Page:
AnaKhouri
04-08-2010, 06:45 PM
My grandfather built bicycles for all six of his kids by picking up parts people had put on the curb for the garbage men. :D

There are people who make fun of those who cruise before trash day, picking up discarded stuff. But I am all for recycling, and have picked up an end table or two myself this way. :p

Andara Bledin
04-08-2010, 07:03 PM
I'm all for people who pick up things that other people have thrown aside to use for themselves.

As long as they're not the sucky types who grab stuff, find out it's not what they wanted only to dump it somewhere else, usually inappropriate.

^-.-^

Food Lady
04-08-2010, 07:30 PM
I've been poor my whole life (joke among friends is that I come from hillbilly stock--which is true) and a big fan of yard sales and curb-picking. I have a cafe table in my living room and on my balcony a side table that used to be a chair. They were both found items.

Eric the Grey
04-09-2010, 12:47 AM
Hehe, my couch and what used to be my love-seat (given to my niece when we moved from the house into the apartment that it would not fit into) came from the spring cleanup in our old neighborhood.

My brother-in-law found a fully-functional aluminum boat one year. To date, I've never actually found anything (sister and brother-in-law found the couch and love-seat) myself, but I always cruise during the weeks of cleanup for useful stuff. This year, I'm going to be looking for bookshelves/DVD racks. You never know...


:cool: Eric the Grey

protege
04-09-2010, 01:36 PM
As long as they're not the sucky types who grab stuff, find out it's not what they wanted only to dump it somewhere else, usually inappropriate.

People like that, I can't stand. In fact, that was why I smashed up one of the broken chairs I had out for the trash. The last time I put out a damaged item, someone not only took it...but brought it *back* later that night :eek: Bastards. To thwart that, I took my fence maul, and bashed the (resin) chair to bits.

blas
04-09-2010, 06:08 PM
I'd really be careful about grabbing stuff by dumpsters or on people's lawns.

You never know how long that's been there, who has sat on it (naked after just pooping or having sex) or what has been spilled or puked or shat on it before.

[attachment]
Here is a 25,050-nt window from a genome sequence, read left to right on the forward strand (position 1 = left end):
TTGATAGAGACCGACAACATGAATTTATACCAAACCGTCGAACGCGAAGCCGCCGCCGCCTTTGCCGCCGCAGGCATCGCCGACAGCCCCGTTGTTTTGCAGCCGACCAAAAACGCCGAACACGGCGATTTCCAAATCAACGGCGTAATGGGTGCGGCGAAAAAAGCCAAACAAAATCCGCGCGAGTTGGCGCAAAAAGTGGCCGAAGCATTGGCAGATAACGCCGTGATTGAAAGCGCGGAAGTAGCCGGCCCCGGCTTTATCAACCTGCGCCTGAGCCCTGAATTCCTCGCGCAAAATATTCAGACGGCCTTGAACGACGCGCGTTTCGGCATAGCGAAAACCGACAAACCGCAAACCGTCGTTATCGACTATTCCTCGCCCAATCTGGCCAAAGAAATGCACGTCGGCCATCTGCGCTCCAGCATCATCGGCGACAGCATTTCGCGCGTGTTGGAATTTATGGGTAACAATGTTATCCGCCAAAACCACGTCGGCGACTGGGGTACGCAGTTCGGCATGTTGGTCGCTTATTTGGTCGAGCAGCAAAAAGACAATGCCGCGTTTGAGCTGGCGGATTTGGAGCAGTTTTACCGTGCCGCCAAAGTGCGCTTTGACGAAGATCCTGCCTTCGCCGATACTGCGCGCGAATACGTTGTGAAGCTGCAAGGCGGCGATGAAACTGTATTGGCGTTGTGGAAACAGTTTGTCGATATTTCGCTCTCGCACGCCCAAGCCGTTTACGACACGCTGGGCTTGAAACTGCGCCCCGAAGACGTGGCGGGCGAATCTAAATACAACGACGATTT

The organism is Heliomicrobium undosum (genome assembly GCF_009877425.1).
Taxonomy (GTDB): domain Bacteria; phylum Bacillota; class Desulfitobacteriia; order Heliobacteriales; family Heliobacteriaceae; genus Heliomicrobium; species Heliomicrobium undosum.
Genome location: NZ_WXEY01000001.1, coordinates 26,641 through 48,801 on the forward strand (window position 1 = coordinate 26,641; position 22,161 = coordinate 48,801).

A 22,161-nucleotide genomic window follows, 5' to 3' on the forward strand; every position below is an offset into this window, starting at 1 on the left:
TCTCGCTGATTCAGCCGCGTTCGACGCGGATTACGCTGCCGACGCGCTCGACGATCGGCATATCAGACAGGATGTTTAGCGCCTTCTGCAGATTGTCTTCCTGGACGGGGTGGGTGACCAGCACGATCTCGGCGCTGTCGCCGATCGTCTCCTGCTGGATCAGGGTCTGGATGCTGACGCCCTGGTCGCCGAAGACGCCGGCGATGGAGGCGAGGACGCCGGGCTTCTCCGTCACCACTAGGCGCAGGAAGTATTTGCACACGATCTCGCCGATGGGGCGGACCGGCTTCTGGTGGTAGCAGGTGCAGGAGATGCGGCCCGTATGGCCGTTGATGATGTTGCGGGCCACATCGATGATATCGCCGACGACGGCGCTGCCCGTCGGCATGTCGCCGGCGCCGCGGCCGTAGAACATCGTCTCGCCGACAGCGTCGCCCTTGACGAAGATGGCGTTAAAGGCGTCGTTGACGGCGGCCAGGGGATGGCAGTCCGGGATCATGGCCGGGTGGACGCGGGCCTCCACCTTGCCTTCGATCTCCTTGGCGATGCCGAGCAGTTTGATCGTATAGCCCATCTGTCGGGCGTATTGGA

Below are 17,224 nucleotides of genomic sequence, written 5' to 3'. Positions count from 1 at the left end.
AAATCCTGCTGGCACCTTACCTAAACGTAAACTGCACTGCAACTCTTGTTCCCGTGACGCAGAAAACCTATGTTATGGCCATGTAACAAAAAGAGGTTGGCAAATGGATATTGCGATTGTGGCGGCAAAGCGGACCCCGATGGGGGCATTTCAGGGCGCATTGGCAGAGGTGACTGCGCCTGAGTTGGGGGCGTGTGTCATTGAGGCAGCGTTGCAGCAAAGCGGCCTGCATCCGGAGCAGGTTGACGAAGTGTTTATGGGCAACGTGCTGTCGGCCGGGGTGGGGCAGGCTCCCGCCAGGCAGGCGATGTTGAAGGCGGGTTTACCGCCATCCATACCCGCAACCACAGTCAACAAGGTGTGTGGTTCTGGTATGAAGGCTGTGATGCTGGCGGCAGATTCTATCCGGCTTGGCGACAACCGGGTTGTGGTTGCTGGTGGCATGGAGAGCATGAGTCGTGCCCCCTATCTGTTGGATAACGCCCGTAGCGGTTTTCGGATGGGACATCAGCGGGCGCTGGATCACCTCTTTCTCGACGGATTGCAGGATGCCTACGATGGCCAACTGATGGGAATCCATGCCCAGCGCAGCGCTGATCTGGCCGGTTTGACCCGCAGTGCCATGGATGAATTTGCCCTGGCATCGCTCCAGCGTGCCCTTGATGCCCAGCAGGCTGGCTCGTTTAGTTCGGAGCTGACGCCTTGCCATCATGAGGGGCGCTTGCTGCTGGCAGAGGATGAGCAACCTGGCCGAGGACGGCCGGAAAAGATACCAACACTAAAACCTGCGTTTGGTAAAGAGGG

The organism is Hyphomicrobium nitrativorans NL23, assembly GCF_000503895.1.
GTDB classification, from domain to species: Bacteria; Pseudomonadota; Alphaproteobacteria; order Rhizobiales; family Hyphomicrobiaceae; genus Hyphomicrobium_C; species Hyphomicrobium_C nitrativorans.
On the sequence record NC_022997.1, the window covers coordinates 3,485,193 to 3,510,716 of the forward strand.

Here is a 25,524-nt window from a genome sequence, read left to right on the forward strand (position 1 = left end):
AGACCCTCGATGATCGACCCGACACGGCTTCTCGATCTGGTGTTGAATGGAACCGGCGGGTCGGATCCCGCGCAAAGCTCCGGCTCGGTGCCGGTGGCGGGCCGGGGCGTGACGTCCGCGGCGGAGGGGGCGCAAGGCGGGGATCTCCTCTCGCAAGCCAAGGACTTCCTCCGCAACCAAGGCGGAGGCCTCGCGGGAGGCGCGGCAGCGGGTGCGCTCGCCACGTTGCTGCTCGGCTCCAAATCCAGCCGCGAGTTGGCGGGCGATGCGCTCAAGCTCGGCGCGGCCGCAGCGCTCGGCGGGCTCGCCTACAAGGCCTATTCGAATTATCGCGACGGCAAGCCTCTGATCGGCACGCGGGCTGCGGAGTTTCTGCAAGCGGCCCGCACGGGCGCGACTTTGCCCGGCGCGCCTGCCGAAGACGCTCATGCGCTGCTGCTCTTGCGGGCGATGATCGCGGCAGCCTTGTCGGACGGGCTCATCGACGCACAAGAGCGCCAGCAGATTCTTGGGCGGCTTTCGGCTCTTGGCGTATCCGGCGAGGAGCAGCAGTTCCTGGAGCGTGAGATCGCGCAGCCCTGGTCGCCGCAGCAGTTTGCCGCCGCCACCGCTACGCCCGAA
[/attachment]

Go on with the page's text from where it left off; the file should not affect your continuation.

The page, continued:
HYHYBT
04-09-2010, 07:17 PM
Sometimes people who have put out still-good items do so precisely *because* they know that somebody will come along who wants it.

trailerparkmedic
04-09-2010, 08:04 PM
Living in a university town, the best way to acquire household supplies is to take a walk in certain neighbourhoods at the end of terms.

The Goodwill/Salvation Army/similar type store in my sister's old college town would go around after everyone moved out, pick up the couches, and resell the couches to people that fall. Some people who didn't stick around for the summer would leave the couch out rather than store it for the summer and then try to find the same couch in August. It actually worked some of the time!

Magpie
04-09-2010, 11:45 PM
Sometimes people who have put out still-good items do so precisely *because* they know that somebody will come along who wants it.

Actually one of the houses just down from me did that - put it on their lawn with a sign "free stuff". It's a great way to deal with things that the thrift store isn't going to take, but you have to make sure that it's not going to get ruined sitting out there.

raw456
04-12-2010, 03:39 AM
Update.......

I was walking the dog past there yesterday to see the pile of stuff has been cordened off with yellow council tape stating "Illegal dump - under investigation" kinda like it's own littel crime scene :D

I doubt they will find any identifying information though...... There also seemed to be a lot more non-clothing stuff in the pile and most of the clothing bags were actually gone.

Too many scenarios on this one, but if they post any more details, I'll let you all know.